Updated: Aug 29
Public service announcements of the War on Drugs have long been lampooned, and for good reason. Nonetheless, many have accepted such advertisements as a relatively benign, if irritating, collateral consequence of watching network television. Not unlike obnoxious pitches for ShamWow, we shrug our shoulders, chuckle, and move on. As rates of drug abuse have only increased throughout our long War on Drugs, we know that anti-drug PSA’s are at best an ineffective tactic and a poor use of taxpayer’s money. A closer look at anti-crack PSA’s in the Crack Era suggest that drug warrior TV spots were hardly benign. In many ways, this anti-drug effort proved to be socially irresponsible, misleading, and quite possibly, counterproductive.
If TV news of the period had not made it abundantly clear, PSA’s of the period reaffirmed popular assumptions that crack was an urban nonwhite problem which threatened to spill into suburban districts and victimize white youth. Despite the reality that crack was indeed an urban problem, the target audience of most PSA’s appear to be white
In addition to offering an oversimplified message for drug avoidance most spots also advance the myth that one-time crack use kills. Just ask Pee-Wee Herman, “It’s the most addictive kind of
Drug warrior PSA’s that spotlight dealers portray such villainous characters in urban districts, and the dealers are frequently young black men. A 1991 anti-crack spot follows a young black dealer swaggering along a playground—with
The rare commercial spots that appear to address urban youth convey a very different message than those targeted to suburban youth. In one spot, rappers in a dark alley lit with only police lights and sirens address urban youth directly as drug dealers, repeatedly invoking the word thug. The rhyme warns: “Police are getting serious, you got to get out of this. You want the fancy cars, you want the money, but then you go to jail like all the other dummies.” Perhaps the most troubling advertisement uses an ugly trope often invoked in the 1970s and 1980s by anti-drug crusading Black clergy like Oberia Dempsey, Wendell Foster, and Jesse Jackson: the ad compares drug abuse to slavery. Behind stock tribal music taking us back to the “Dark Continent,” the commercial takes us on a 30-second tutorial of the Atlantic Slave Trade, shamefully chastising possible nonwhite users, “don’t dishonor” your enslaved ancestors “by becoming a slave to heroin, cocaine and crack.” The commercial ends with shots of nodded out black users sleeping on each other on the floor of a small room. The narration closes: “make no mistake, drug abuse is the new slavery.”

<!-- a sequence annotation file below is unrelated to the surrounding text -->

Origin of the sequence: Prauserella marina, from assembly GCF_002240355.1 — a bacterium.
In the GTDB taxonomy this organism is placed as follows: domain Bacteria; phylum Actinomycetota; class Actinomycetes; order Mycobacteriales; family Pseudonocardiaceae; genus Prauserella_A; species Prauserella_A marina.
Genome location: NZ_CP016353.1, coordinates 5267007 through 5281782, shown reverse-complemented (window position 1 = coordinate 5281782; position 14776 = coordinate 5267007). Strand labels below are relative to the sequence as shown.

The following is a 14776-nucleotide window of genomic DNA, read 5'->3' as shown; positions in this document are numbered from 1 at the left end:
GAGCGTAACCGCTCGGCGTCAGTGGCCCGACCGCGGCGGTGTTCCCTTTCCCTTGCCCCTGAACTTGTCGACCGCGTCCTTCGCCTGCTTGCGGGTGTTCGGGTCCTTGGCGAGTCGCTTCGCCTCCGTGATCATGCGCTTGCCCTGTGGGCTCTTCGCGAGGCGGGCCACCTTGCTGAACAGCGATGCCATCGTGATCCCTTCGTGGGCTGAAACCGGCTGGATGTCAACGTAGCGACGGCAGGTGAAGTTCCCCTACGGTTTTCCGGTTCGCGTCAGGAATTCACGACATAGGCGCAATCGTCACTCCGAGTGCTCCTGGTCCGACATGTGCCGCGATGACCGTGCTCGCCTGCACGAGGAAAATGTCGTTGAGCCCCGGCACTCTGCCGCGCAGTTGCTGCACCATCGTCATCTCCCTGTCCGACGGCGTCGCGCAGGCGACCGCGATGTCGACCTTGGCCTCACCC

Now teens are told that buying marijuana supports terrorism. When youth have rightfully become cynical of the misinformation they are fed in the War on Drugs, they are less likely to respect the popular wisdom that drugs are dangerous. Perhaps this leads to escalating experimentation, and a desire to learn the truth about drugs on their own. As we know, this is entirely more dangerous than educating youth with real knowledge about drugs, drug abuse, and addiction. Rather than continue laughable attempts to scare our youth, arming them with legitimate information might be a step in the right direction. In the midst of a heroin epidemic that recently prompted five million additional dollars to address the problem, we are confronted with the contradictory, problematic nature of how we view drugs. Just as Bruce Willis spoke sternly against crack while hawking liquor to young men, big pharma has packaged serious narcotics as safe,